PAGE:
My trainer and I are getting along better, primarily because I stay out of his hair and he stays out of what little hair I have. I have realized his communication skills are lacking and when he tries to communicate it is in the manner he would communicate to one of his friends--I was the same when I was 22 years old. Rude, crude, crass, offensive. I never meant offense, and I realize he doesn't either. I also realize I lost all respect for him some time ago and my reactions to my misinterpretation of his intent while communicating are based off of this disrespect.

So I'm working on it. And things really are improving. His biggest issues were my logs and macros...I keep forgetting. But I'm improving in leaps there. I put in 580 miles last night and only woke him up once when the construction zone merged into a rumble strip. He actually complimented me this morning.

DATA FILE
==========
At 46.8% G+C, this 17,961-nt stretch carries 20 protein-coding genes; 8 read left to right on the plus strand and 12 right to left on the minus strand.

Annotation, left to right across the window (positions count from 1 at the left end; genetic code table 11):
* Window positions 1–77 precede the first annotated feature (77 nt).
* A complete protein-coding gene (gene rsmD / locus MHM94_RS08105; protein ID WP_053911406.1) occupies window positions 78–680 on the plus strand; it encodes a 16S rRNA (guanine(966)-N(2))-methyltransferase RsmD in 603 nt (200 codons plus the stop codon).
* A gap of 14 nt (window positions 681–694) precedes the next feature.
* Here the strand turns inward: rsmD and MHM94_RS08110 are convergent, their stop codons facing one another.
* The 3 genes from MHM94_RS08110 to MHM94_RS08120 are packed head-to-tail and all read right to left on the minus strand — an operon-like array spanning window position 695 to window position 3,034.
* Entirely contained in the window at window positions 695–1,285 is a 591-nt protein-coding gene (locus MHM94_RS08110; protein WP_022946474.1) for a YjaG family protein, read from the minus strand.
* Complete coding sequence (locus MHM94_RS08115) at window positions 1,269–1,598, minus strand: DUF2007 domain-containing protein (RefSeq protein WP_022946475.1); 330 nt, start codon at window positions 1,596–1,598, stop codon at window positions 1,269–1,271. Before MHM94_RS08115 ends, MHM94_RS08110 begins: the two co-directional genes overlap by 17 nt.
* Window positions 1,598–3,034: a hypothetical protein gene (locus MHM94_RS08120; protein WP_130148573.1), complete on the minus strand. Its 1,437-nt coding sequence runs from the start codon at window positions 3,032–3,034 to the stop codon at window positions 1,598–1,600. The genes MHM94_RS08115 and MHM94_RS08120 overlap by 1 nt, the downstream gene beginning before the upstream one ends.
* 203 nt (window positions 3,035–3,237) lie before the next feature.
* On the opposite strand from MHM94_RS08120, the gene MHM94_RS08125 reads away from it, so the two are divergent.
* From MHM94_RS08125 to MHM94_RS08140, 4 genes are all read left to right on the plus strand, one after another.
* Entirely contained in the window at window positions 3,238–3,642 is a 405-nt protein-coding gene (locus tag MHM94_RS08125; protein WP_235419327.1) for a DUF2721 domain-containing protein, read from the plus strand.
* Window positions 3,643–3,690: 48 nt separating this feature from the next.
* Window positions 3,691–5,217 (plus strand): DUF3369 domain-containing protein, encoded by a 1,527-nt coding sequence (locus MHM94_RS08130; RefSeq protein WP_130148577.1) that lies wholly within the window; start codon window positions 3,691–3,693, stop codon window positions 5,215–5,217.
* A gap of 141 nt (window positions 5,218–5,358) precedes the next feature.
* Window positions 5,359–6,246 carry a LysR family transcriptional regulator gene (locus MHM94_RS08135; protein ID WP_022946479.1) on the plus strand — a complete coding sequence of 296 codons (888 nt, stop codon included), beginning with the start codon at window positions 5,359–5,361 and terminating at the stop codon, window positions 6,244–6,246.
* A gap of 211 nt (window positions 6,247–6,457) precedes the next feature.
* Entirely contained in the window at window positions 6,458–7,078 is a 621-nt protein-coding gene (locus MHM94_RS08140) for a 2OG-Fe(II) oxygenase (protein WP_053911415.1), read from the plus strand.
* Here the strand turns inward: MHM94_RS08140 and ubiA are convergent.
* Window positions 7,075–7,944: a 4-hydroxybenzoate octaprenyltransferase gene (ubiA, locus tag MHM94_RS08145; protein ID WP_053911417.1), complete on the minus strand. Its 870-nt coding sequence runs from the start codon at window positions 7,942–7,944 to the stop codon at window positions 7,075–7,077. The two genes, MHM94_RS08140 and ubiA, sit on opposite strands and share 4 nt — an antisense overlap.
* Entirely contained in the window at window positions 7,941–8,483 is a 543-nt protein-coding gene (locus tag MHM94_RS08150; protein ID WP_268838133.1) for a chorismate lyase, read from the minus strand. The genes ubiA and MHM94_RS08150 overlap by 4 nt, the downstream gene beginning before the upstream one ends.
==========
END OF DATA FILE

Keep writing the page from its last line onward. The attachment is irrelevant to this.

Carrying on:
We're stretching our hours pretty dramatically. The hope is to get to Salt Lake City, drop off our load at the terminal, and have just enough hours to squeeze a load in going toward Sprimo for my sleep study on Thursday. My wife and kids are coming up and we're renting a room. If we get in on the 4th, which is the current plan, I'll have that evening, most of the next day, and then some of Friday with them. I'll take it.

Home sickness is incredibly hard in this phase, and there are times when I wonder why on earth I'm out here away from my family. I have frequent dreams where I'm driving a city bus and am so happy. Now, there's no way I'd ever be happy driving a city bus, so that was more of a nightmare. But, still--yeah, it's hard.